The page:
Hank Kingsley contains multitudes. He’s conniving, crude, arrogant and perverted; and yet, at the same time, he’s often shown to be sympathetic, insecure, lonely and capable of surprising kindness. 

“Hank’s Night In the Sun”, when Hank finally gets his moment to guest-host Larry’s show, is a rich rise-and-fall-and-rise-again tale of Hank’s ever-present hubris being sabotaged by his many weaknesses.  It’d be easy to just make Hank a monster, but take the scene where, consumed with nerves, he asks Rip Torn’s Artie for some reassurance and gets a gruff, “You do not suck” in answer. With all sincerity, downtrodden Hank responds with, “That’s one of the kindest things anyone has ever said to me.” There’s no sarcasm there. Hank’s heart is always on his sleeve, right next to his ego.

Tambor, sadly, is the only surviving member of the show’s main trio of characters – Shandling died way too young at just 66 in 2016, and Rip Torn passed away just last year. But “The Larry Sanders Show” lives on as one of the best TV sitcoms of all time. 

Jeffrey Tambor is one of the great character actors in sitcom history, going all the way back to his goofy supporting work in the late ’70s The Ropers spinoff from Three’s Company. His default mode is a kind of clueless arrogance, but Tambor paints many different shades in that narrow template. While his later work in Arrested Development and Transparent is fantastic, to me his Hank Kingsley is his Mount Rushmore.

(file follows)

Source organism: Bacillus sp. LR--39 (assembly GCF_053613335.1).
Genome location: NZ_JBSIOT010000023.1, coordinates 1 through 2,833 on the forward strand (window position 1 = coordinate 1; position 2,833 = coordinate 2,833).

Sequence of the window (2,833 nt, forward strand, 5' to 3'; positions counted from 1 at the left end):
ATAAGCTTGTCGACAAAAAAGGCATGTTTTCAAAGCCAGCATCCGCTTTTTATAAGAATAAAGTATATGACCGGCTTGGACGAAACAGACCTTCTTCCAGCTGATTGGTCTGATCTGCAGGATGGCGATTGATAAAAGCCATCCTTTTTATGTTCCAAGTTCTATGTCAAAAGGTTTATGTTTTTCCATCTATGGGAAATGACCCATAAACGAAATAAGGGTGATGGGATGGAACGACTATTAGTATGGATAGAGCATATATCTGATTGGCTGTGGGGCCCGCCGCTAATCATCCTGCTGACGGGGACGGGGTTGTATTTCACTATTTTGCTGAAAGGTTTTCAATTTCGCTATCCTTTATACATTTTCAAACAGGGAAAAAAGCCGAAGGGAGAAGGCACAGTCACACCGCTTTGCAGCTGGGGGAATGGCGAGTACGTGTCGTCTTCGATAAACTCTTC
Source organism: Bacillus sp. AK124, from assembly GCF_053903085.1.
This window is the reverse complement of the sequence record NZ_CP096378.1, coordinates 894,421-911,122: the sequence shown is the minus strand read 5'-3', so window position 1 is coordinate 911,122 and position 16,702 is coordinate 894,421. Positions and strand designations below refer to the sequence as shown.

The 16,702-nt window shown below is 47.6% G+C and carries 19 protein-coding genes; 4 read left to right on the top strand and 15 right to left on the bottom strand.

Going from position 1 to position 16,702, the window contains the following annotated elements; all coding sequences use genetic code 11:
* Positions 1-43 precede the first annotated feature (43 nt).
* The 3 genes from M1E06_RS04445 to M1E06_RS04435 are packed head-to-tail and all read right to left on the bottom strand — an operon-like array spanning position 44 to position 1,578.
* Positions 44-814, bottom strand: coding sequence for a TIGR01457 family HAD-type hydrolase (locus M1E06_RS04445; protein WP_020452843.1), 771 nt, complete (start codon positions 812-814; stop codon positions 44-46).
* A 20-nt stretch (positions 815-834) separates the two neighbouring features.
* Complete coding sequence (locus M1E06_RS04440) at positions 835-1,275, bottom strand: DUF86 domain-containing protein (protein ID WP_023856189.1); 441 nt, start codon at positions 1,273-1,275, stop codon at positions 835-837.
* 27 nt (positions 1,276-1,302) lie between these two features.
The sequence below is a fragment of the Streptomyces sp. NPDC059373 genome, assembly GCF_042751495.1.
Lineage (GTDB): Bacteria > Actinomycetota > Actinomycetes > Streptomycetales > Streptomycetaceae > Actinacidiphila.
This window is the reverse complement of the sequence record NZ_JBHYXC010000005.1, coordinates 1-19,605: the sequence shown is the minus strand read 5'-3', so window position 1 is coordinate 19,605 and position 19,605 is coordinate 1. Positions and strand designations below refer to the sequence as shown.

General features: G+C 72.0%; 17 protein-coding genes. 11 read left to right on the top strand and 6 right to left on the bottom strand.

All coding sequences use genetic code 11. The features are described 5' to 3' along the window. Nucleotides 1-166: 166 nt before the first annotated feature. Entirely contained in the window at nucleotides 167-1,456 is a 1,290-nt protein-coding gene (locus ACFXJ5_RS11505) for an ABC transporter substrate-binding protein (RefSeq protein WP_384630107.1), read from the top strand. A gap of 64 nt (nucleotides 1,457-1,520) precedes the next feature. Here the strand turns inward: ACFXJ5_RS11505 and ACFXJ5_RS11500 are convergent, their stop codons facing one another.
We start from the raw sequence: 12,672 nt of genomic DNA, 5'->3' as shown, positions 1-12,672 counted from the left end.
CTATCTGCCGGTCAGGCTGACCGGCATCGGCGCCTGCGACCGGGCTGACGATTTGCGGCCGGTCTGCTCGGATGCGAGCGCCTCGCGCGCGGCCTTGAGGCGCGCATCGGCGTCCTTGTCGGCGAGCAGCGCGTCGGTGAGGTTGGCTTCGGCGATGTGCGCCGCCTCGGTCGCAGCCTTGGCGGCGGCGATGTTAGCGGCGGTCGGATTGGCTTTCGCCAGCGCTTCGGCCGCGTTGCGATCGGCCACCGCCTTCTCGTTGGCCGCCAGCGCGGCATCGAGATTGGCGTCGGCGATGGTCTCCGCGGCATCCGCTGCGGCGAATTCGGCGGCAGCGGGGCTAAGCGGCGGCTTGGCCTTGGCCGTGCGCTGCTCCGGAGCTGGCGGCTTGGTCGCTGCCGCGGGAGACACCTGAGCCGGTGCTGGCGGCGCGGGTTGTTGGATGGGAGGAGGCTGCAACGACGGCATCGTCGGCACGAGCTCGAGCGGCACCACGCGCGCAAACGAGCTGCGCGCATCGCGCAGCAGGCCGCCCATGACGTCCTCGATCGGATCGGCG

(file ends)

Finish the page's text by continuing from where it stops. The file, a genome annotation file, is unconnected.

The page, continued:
It’s easy to play a buffoon. It’s harder to make them magnetic. But I can’t take my eye off Hank Kingsley whenever he’s on screen in Sanders, which boasted one of the greatest casts and guest actor casts in all of television history.

We all would like to be a Larry Sanders, star of our own show, king of the mountain, but in reality I’m way more likely to be a Hank Kingsley, knocked flat again and again by my own foibles, but still getting back up again every single time. Hey now! 

Movies I have Never Seen #5: The Texas Chainsaw Massacre (1974)

What is it: One of the most famous horror movies of all time, Tobe Hooper’s grim ’n gritty 1974 The Texas Chainsaw Massacre was a low-budget smash, changing the horror genre forever and inspiring Halloween, Friday The 13th, Evil Dead and a million other ‘slasher’ movies. It sets the template for countless gore-fests, with a small group of sexy young people running afoul of a house full of murderous redneck serial killers in rural Texas, notably the chainsaw-wielding maniac “Leatherface.”